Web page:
Zimbabwe and seven development partners yesterday signed the Comprehensive Africa Agriculture Development Programme compact, a document that is expected to unlock resources and provide funding to the country's agricultural sector.
The compact, an initiative of the African Union, outlines agreements on policies, strategies, priorities areas and investments plans of the country's agricultural sector.
CAADP was endorsed by the AU in 2003 and it encourages member states to allocate at least 10 percent of the annual budget to agriculture to attain a sectorial annual growth of six percent.
The institutions who rallied behind the compact, through signatures, and pledged to support the mobilisation of resources include the African Union Commission through the New Partnership for Africa's Development (NEPAD), Comesa, the World Bank, Food and Agriculture Organisation, European Union, local farmers' unions and representatives of the private sector.
Finance Minister Patrick Chinamasa and Agriculture, Mechanisation and Irrigation Development Minister Joseph Made signed on behalf of the Government.
Minister Chinamasa said Government would take the necessary fiscal and non-fiscal measures to support the country's agricultural sector.
"We will do everything in our power and we will be guided by Zim Asset in what we do and measures we take for the next five years," he said.
"Measures will be taken to ensure that 10 percent of the revenue is devoted and committed to agriculture. Agriculture inputs must be availed to farmers at affordable prices and this is a tall order because we are referring to a process not an event.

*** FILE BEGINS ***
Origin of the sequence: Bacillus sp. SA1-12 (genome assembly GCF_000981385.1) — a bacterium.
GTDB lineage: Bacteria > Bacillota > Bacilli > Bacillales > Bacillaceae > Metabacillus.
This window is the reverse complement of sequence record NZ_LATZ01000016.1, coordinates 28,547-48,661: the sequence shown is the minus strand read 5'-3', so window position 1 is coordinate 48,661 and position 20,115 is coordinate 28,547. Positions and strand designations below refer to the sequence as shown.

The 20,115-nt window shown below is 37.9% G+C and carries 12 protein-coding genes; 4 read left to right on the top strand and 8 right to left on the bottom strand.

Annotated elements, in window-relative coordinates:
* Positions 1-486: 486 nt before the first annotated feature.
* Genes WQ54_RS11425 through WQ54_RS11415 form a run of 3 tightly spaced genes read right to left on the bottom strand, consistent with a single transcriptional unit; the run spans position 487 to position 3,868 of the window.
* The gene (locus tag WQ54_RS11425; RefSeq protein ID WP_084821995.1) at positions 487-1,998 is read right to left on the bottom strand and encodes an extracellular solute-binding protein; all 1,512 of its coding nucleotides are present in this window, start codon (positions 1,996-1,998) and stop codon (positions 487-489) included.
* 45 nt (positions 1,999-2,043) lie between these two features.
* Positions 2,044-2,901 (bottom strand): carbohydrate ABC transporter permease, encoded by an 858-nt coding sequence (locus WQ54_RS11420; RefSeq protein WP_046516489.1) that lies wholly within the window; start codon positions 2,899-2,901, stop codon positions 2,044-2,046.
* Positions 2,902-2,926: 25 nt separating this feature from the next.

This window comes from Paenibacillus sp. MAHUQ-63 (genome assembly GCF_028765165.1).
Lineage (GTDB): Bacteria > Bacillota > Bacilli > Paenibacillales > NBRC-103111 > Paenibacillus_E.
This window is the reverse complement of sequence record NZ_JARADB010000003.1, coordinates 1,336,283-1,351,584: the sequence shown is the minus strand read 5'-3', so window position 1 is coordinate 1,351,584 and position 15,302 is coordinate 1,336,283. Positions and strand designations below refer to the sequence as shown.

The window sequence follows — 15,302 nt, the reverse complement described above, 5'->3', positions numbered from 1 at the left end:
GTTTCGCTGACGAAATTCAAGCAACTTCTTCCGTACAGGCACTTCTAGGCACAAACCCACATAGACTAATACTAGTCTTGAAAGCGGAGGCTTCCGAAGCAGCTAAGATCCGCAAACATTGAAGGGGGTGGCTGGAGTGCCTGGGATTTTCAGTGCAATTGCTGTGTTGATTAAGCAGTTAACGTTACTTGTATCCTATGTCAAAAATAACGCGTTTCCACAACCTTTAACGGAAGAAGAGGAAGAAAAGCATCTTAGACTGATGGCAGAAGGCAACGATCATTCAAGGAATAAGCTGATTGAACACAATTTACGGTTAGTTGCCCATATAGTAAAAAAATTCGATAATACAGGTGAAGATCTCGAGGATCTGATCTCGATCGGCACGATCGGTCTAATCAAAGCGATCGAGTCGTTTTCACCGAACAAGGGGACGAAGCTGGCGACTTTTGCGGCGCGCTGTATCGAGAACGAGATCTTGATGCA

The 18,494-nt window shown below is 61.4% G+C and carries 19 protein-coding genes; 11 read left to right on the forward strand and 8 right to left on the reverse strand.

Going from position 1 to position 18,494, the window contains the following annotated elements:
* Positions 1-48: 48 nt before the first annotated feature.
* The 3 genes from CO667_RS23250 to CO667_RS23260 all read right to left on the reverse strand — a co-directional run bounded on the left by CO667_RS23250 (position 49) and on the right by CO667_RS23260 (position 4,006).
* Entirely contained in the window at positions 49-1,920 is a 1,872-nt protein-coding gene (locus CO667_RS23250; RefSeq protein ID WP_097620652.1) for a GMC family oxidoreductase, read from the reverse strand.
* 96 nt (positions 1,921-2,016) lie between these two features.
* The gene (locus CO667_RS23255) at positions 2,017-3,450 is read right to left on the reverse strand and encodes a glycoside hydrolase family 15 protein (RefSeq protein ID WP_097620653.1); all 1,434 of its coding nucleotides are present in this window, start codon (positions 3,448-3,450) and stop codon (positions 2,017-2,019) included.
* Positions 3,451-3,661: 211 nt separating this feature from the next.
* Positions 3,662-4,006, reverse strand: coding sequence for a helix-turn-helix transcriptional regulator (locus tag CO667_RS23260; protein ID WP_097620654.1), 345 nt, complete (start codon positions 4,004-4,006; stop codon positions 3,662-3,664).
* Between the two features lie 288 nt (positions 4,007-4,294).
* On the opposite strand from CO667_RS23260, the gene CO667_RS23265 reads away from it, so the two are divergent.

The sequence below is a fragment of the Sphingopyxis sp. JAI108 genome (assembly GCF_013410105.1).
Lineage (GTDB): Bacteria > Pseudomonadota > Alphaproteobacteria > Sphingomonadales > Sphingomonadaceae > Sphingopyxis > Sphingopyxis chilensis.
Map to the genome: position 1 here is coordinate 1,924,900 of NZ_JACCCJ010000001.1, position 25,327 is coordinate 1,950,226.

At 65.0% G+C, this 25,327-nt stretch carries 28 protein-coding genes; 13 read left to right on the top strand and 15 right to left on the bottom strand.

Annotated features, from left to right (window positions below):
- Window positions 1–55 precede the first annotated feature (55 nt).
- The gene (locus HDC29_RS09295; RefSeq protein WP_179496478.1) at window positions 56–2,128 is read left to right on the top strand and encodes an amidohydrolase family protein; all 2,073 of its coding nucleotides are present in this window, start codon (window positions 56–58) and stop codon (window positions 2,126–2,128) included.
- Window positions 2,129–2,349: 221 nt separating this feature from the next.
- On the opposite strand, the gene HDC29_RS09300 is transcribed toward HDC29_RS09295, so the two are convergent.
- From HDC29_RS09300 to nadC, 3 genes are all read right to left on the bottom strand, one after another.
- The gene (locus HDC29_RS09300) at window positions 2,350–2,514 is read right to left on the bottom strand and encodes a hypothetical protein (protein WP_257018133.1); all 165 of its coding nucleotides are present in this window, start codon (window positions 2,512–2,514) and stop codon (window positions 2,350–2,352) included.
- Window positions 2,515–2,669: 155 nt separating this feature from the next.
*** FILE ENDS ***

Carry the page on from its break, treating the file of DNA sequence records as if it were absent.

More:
"This is something we hope to achieve over two or three seasons," he said.
Minister Chinamasa said Government would reduce the cost of fertilisers and make water for irrigation affordable to farmers.
"We undertake to make resources available for rehabilitation of small scale irrigation schemes which have collapsed over the years," he said.
"We want to establish new ones because over the years we have constructed many water bodies whose water is not being exploited for the benefit of farming and there has to be a commitment to take that water to the fields and farms."
Minister Chinamasa said there was need to link agriculture with other sectors of the economy and reject the "dumping" of cheap subsidised imports from other countries that were of poor quality.
He called on financial institutions to adapt to the new structure in agriculture, adding that the land tenure in the country should be debated and brought to finality.
Minister Chinamasa said farmers needed support to increase their yields, while research institutions should be restored as they were engines for agriculture growth and value addition.
The implementation of CAADP requires a member state to have an investment plan and Zimbabwe drafted its National Investment Plan (ZAIP) this year which outlines priority investment areas in the agriculture sector.
Twenty eight out of 54 African countries have investments plans valued at US$50 billion.
AU Commission representative and CAADP head in the NEPAD agency Mr Martin Bwalya said there was need to transform agriculture in all the 54 African countries.
"AU is committed in brokering financing partnerships, supporting building systems, policy designs and programmes and also learning from each other," he said.
Zimbabwe is the 37th African country to sign the compact and Equatorial Guinea and Congo Brazzaville will sign theirs next week.